Thursday, March 6, 2008

Equity Allocation vs. Age

Most commentators advise people to reduce the percentage of stocks in their portfolios as they age. Some popular rules of thumb are to make the stock percentage 100 minus your age or 120 minus your age.

Larry Swedroe in his excellent book “Rational Investing in Irrational Times” offers his own advice. Swedroe expresses his advice in terms of how long until you need the money (time horizon) rather than age. (Canadian Capitalist also posted on this subject last month.)

Here is Swedroe’s table of time horizon vs. percentage in stocks:

0-3 years: 0%
4 years: 10%
5 years: 20%
6 years: 30%
7 years: 40%
8 years: 50%
9 years: 60%
10 years: 70%
11-14 years: 80%
15-19 years: 90%
20 years or longer: 100%

How do we test this advice?

Unlike almost everything else in his book, Swedroe offers this table with no analysis of where the numbers came from. I decided to try to come up with my own answer to this question.

It is surprisingly difficult to come up criteria for optimizing a portfolio for some end time. The best I have come up with so far is to optimize a portfolio for a particular target dollar amount. This is similar, but admittedly not exactly the same thing.

So, given a particular dollar amount you are trying to save up, what portfolio mix should you use to minimize the expected time before reaching this goal? Of course, the goal amount should grow with inflation so that you will end up with some fixed amount of purchasing power regardless of how long it takes.

I assumed you start with an initial investment without adding any more money along the way. I also assumed that you were limited to stocks, bonds, and risk-free short-term government debt with returns and volatility as compiled by John Norstad in this paper.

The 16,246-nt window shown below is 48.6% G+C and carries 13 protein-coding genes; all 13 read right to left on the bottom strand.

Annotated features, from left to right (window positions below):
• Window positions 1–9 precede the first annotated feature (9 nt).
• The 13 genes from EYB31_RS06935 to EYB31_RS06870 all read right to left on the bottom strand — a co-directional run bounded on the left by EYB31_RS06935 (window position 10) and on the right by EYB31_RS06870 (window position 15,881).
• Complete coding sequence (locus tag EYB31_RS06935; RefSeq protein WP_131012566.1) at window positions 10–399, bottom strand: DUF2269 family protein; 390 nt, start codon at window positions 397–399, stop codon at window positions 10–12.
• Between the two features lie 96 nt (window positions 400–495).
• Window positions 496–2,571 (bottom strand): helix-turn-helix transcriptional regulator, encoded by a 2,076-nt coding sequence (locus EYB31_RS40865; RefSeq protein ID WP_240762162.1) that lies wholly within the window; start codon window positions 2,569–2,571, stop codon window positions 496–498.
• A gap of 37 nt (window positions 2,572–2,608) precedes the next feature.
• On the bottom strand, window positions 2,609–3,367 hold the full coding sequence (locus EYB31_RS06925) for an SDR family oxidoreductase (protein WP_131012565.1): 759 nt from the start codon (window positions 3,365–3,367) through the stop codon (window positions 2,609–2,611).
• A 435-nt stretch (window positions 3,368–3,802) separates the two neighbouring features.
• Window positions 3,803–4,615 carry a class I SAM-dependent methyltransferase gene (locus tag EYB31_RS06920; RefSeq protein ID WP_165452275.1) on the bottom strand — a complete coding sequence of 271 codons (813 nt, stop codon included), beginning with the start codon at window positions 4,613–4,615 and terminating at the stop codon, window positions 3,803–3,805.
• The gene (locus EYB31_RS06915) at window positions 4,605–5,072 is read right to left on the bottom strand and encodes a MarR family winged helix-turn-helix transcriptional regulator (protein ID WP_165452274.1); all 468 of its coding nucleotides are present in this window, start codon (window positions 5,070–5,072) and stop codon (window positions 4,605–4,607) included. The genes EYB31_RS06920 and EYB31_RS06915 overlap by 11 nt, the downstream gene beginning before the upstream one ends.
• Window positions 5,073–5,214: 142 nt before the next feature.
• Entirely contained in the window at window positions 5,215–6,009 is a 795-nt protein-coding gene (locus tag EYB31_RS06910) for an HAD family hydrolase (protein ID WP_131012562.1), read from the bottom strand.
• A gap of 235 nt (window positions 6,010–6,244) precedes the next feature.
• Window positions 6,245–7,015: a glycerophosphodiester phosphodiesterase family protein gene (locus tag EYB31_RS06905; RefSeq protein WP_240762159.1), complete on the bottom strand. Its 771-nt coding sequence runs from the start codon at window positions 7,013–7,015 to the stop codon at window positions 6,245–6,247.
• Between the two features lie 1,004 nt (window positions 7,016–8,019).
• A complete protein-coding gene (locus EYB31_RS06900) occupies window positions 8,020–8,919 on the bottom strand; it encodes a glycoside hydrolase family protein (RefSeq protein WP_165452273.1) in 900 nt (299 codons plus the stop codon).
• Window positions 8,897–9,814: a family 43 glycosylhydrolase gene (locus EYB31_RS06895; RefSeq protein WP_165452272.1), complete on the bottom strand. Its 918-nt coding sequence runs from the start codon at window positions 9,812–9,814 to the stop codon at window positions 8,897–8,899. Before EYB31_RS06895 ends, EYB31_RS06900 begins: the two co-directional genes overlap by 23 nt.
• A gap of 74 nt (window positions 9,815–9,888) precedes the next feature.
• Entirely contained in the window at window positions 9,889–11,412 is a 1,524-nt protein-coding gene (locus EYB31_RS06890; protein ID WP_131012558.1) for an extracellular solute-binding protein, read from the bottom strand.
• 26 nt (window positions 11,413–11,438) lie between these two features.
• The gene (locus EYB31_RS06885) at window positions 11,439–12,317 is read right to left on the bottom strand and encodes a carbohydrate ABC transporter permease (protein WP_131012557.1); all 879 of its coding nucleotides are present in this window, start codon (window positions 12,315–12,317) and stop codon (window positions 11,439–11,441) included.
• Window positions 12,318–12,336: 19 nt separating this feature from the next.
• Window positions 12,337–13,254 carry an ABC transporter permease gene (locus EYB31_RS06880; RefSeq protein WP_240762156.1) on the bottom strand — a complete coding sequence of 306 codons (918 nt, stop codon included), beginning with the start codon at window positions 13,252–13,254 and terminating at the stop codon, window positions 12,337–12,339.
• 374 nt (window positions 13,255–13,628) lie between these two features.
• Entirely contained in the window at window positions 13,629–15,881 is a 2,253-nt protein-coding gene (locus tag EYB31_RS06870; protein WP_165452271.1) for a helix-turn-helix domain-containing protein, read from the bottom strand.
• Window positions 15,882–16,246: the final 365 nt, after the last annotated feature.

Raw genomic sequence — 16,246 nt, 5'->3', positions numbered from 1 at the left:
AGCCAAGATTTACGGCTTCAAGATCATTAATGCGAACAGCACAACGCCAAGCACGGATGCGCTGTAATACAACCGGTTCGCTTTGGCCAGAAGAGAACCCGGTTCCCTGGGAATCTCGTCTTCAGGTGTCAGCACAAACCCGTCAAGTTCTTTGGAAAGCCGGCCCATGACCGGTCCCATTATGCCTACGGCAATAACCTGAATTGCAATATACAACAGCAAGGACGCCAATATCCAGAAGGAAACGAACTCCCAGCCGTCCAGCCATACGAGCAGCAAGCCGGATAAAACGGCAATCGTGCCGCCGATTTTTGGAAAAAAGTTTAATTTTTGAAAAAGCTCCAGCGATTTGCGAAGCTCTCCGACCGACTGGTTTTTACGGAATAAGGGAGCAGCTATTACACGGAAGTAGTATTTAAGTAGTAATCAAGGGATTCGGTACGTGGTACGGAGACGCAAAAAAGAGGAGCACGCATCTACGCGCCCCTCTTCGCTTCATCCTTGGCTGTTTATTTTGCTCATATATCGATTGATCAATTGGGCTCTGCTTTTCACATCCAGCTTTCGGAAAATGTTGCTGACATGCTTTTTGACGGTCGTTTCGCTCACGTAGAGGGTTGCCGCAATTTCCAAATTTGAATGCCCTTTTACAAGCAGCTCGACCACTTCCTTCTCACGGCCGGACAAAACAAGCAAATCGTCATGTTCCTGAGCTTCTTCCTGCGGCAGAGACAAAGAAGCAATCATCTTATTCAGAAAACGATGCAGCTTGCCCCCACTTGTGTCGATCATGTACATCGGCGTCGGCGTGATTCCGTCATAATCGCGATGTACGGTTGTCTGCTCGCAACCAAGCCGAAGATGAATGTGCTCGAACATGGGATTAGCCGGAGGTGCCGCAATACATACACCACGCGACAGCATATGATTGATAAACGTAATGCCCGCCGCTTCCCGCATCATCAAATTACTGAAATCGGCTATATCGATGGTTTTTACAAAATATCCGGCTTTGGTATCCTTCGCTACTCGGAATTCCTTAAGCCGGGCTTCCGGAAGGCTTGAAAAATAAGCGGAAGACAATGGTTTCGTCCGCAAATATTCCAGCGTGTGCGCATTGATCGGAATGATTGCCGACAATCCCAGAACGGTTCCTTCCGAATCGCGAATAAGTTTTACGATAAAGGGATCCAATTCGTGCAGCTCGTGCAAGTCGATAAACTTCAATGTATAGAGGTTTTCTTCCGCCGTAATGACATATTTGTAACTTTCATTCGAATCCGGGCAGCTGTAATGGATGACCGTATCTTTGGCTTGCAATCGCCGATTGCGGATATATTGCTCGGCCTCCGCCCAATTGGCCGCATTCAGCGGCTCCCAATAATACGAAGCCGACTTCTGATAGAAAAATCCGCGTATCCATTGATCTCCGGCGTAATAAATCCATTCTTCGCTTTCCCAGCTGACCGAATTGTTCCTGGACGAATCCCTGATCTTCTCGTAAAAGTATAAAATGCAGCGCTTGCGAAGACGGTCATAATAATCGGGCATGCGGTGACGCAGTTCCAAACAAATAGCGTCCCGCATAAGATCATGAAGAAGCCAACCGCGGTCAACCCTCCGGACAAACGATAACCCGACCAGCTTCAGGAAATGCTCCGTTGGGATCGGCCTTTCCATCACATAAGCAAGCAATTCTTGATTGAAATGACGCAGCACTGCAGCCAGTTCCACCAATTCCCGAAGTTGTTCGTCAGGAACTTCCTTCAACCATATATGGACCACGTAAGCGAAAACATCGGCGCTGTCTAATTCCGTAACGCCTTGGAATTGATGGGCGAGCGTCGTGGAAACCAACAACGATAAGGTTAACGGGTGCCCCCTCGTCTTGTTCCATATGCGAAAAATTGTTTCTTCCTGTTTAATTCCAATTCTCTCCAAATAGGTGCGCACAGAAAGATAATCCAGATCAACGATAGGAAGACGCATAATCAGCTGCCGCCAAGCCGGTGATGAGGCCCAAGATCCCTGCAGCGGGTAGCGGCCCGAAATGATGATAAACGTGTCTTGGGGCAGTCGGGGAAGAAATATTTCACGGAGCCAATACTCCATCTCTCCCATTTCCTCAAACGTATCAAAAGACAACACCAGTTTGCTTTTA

The results

Before letting my computer run for a couple of days to get the answer, I guessed that when you were far from your goal, the portfolio would be heavy with stocks and would start shifting money to bonds and risk-free investments as the goal came nearer.

When the results came in, my guess was more or less correct, but not in the way I expected. The optimal portfolio mix is 100% stocks until you get to 93% of the goal portfolio value. From 93% to 99.8% of the goal, stocks are smoothly shifted into risk-free investments. From 99.8% of the goal onwards, the portfolio is entirely risk-free investments.

At a few points the optimal portfolio had 5% bonds, but for the most part, bonds were completely absent.

Expressed in terms of time, the portfolio mix is 100% stocks until 18 months from the goal. Then stocks are sold steadily until the goal is two months away, and after that everything is in risk-free investments.

What does this mean?

Obviously the answer I came up with is radically different from Swedroe’s table. My table would look something like this:

0-2 months: 0%
6 months: 25%
10 months: 50%
14 months: 75%
18 months or longer: 100%

I don’t recommend using this table. I don’t think you should have any money you will need within 3 years in stocks. A retired person should have at least 3 years worth of living expenses in fixed income investments. This gives you time for planning and adjusting to big upward or downward swings in the stock market.

However, I think it is likely that Swedroe’s table is too conservative. I would like to have seen how he came up with it.


  1. Hi Michael,
    great post as usual.

    When doing your number crunching, what kind of equity portfolio did you use? Do you use one basic equity index like the S&P500 or a globally diversified one?


  2. Jay:

    The numbers I used came from Norstad's paper which is based on the S&P 500 from 1926 to 1994. I'd be happy to re-run the simulation with other numbers, but I haven't dug around enough to find parameters for global equities over a long enough period.